Alan Kaminsky • Department of Computer Science • Rochester Institute of Technology • 4572 + 2433 = 7005
 Foundations of Cryptography • CSCI 662-01 • Spring Semester 2018
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## CSCI 662-01—Foundations of Cryptography Homework 5

Prof. Alan Kaminsky—Spring Semester 2018
Rochester Institute of Technology—Department of Computer Science

### Questions

1. Five persons are in a room. Each person has a Social Security number consisting of ten decimal digits. Assuming each person's Social Security number is randomly chosen from 0000000000 through 9999999999, what is the exact probability that two or more persons have Social Security numbers that begin with the same digit? Your answer must be a number, not a formula.

Questions 2–5. Here is a Merkle-Damgård hash function that computes the digest of a message that is an arbitrarily large base-10 integer.

• Padding: If the integer has an odd number of digits, append the digit 7.
• Message block size: Two digits.
• Initial chaining value: 46.
• Compression function:
C(H,M) = ((H*100 + M + 179)3 / 10000) % 100
where H is the input chaining value, M is the input message block, C is the output chaining value, / is the integer division operation (any fractional part is discarded), and % is the remainder operation.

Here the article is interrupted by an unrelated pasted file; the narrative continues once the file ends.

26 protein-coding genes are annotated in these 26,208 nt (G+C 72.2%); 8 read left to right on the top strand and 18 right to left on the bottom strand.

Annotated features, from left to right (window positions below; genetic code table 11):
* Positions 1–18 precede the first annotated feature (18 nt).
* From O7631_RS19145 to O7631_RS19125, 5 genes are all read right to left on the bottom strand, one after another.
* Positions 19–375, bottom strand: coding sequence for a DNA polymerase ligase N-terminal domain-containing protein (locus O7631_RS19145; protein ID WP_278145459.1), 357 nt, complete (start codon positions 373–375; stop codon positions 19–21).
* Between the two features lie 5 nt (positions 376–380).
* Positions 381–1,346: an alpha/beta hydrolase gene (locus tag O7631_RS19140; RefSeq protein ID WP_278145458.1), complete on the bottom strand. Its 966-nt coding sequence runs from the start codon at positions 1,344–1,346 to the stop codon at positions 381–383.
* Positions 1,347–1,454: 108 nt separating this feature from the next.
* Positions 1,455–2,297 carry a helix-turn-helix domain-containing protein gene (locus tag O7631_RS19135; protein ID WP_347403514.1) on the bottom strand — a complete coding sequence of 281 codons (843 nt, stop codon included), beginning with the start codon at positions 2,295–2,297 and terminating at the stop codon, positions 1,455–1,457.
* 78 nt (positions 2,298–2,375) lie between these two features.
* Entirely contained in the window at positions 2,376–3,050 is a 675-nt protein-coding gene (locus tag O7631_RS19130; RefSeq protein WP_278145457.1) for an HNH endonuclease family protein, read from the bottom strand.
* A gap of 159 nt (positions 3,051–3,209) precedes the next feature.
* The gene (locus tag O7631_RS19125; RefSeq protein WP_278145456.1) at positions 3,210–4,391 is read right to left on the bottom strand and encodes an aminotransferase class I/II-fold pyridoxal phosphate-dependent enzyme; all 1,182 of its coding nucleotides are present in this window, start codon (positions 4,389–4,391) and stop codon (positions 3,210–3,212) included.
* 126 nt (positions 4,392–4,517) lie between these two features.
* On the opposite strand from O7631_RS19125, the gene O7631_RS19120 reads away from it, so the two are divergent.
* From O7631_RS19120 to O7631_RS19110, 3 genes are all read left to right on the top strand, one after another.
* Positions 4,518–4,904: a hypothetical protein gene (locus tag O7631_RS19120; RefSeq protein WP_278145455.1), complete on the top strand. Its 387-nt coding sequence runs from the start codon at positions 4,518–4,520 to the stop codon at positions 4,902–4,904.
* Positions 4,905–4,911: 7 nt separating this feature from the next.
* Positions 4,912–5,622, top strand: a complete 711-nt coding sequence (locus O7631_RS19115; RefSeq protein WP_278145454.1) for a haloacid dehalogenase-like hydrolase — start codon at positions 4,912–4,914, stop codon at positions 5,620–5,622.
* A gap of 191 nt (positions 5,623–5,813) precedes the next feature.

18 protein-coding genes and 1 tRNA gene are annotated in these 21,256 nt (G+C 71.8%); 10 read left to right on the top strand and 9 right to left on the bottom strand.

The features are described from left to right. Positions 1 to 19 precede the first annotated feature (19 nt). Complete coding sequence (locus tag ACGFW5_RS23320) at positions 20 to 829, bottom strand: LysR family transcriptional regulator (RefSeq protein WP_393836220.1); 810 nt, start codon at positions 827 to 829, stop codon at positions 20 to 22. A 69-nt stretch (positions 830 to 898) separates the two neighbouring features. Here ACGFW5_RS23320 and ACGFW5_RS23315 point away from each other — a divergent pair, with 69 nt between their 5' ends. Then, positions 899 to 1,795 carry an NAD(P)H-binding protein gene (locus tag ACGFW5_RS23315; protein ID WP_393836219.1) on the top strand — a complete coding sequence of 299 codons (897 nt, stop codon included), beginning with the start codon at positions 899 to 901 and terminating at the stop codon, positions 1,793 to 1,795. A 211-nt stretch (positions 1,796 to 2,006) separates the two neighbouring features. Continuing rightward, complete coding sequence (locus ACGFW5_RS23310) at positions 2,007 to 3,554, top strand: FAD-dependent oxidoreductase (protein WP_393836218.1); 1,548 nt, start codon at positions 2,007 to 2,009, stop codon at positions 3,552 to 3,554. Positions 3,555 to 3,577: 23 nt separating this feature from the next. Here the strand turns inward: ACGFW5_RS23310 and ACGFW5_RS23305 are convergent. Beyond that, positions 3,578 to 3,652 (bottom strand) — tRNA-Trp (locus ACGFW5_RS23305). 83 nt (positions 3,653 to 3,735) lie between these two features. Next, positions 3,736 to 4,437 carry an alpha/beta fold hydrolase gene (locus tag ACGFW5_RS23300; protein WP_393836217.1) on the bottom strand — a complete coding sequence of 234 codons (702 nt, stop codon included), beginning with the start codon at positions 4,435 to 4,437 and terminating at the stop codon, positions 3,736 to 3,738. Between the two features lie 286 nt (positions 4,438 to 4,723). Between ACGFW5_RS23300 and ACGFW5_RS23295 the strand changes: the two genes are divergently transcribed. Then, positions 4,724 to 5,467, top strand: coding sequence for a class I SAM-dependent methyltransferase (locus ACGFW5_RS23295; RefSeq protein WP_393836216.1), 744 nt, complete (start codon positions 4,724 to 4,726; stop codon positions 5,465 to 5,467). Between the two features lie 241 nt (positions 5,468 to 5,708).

Note: If you choose to write a program to compute the digest, be careful about which data type you use for the calculations.

2. What is the digest of the message 1357182465820014442? Also show all intermediate values produced by the procedure that calculates the answer.

3. Find a second preimage of the message 9071045627 for this hash function, where the second preimage message is the same length, and explain how you found the second preimage.

4. Find a collision for this hash function, other than the one in Question 3, where the two colliding messages are each at least ten digits long, and explain how you found the collision.

5. Here are four messages: 07972875, 17302538, 74646113, and 41575173. Append two digits to each message (not necessarily the same two digits for each message) such that the digests of all four augmented messages are the same. Give the four augmented messages, and explain how you found them.

### Submission Requirements

Put your answers in a plain text file named "<username>.txt", replacing <username> with the user name from your Computer Science Department account. Send your plain text file to me by email at ark­@­cs.rit.edu. Include your full name and your computer account name in the email message, and include the plain text file as an attachment.

The submission deadline is Friday, March 30, 2018 at 11:59pm. The date/time at which your email message arrives in my inbox will determine whether your homework meets the deadline.

You may submit your homework multiple times up until the deadline. I will keep and grade only the most recent successful submission. There is no penalty for multiple submissions.

If you submit your homework before the deadline, but I do not accept it (e.g. a plain text file was not attached to your email), and you cannot or do not submit your homework again before the deadline, the homework will be late (see below). I STRONGLY advise you to submit the homework several days BEFORE the deadline, so there will be time to deal with any problems that might arise in the submission process.

Each homework question will be graded as follows, for a total of 10 points:
2 = Correct
1 = Partially correct
0 = Incorrect or missing